A majority of the Upper East Side’s privately owned public spaces, or POPS, discourage public use, new research from Hunter College’s urban planning institute reported by DNAinfo shows.
At least half of the area’s 76 POPS deterred public use through the use of either explicit or implicit barriers. Many of these spaces had doormen who “attempted to usher [students]” out, and precious few had seating areas, Paul Lozito, a graduate student involved in the study, told the zoning and development committee at Community Board 8. Sixty five of these spaces lacked signs informing the public about their right to use the space.
Moreover, he added, many owners of these POPS weren’t aware that they had been designated for public use.
The debate over POPS was brought into the national zeitgeist by the Occupy Wall Street movement’s use of Zuccotti Park. The park’s namesake, former Brookfield Properties chairman John Zuccotti, was recently tapped to oversee one of the country’s largest POPS, the 2,740-acre Duke Farms in Hillsborough, N.J.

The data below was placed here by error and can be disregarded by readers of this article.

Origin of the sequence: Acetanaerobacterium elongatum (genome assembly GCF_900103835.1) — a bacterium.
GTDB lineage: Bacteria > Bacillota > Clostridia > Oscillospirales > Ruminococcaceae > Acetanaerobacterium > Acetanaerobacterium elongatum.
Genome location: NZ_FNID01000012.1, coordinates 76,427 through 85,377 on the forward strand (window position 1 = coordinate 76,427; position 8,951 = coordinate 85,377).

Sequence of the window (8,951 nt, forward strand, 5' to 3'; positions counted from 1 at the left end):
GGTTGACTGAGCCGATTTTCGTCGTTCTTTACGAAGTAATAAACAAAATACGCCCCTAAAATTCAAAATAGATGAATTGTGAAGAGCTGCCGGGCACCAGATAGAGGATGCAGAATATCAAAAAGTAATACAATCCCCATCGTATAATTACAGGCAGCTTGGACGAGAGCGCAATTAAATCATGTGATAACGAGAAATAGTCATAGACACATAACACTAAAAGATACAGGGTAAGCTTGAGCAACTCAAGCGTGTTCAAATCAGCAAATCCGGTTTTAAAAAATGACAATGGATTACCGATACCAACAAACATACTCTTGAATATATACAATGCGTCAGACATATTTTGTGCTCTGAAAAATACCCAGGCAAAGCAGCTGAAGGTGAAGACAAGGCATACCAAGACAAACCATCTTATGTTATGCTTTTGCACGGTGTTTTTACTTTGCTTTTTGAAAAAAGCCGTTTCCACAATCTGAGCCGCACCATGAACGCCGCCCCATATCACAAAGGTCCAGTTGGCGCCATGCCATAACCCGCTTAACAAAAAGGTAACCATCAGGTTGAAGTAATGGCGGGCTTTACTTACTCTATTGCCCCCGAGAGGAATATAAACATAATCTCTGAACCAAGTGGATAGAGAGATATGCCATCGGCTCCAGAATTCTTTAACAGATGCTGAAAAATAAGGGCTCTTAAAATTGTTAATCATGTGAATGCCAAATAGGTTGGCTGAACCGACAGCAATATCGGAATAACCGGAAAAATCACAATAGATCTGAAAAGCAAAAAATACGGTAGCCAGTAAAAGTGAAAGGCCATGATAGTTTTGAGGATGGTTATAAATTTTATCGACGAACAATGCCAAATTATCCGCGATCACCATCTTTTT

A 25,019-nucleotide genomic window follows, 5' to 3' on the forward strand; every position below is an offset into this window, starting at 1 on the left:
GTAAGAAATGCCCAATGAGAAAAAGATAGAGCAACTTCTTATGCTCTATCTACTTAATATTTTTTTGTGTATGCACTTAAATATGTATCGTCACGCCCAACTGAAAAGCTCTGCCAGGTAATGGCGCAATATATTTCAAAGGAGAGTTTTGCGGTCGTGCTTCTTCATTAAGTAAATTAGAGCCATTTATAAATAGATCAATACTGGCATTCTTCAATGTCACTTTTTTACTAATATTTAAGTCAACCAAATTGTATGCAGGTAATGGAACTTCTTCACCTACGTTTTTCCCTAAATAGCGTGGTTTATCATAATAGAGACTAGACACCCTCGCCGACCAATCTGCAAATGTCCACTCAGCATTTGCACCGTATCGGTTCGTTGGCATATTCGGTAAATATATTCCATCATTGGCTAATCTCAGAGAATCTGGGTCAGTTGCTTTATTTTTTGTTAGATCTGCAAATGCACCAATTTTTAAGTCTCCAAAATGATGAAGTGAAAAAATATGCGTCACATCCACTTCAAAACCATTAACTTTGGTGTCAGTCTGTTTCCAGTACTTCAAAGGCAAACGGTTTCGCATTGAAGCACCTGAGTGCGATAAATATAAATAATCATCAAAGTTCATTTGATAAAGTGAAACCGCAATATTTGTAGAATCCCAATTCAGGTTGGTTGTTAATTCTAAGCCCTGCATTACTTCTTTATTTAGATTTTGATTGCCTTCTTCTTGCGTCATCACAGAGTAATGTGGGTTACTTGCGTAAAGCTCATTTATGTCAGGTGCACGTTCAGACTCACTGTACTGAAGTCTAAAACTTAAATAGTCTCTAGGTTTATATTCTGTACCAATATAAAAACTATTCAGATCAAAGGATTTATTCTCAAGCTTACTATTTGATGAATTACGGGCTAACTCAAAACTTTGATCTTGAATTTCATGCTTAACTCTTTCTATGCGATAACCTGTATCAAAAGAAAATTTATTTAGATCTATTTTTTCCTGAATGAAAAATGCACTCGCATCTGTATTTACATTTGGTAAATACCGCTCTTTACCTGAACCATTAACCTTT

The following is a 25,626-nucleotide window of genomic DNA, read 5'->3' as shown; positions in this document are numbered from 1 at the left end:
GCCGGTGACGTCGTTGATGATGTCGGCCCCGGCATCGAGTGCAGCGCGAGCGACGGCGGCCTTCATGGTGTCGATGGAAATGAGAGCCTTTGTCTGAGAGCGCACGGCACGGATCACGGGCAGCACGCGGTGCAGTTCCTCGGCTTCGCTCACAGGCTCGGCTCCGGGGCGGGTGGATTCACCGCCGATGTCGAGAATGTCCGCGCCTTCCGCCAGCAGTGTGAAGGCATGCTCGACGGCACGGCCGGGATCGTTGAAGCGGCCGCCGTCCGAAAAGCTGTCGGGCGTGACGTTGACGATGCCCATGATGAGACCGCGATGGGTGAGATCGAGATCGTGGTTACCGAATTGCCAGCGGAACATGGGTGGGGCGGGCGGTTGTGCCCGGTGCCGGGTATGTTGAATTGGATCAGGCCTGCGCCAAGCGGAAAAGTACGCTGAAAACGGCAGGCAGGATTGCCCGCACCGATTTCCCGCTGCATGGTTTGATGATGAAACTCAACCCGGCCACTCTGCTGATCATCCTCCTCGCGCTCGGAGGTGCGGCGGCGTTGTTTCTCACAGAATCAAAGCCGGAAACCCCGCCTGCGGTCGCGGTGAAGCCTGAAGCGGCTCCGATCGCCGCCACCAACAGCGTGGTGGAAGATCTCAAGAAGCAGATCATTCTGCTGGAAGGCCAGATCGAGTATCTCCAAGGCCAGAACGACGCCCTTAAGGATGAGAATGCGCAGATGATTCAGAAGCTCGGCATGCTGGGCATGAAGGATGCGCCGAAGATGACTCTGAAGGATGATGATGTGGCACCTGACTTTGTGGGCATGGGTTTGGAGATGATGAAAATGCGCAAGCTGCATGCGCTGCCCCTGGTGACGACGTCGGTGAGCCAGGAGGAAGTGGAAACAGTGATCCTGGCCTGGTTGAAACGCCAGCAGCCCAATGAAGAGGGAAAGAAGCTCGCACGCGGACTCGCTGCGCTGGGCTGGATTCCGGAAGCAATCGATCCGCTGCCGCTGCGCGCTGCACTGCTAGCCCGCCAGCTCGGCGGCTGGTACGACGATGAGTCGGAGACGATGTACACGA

A spokeswoman from the Department of City Planning told DNAinfo that the city was striving to ensure that POPS were friendlier to the public. “POPS have been a priority and there are now revised standards for all outdoor POPS that ensure going forward the creation of high quality public plazas on privately owned sites that are inviting, open, accessible and safe,” the spokeswoman said. [DNAinfo] –Hiten Samtani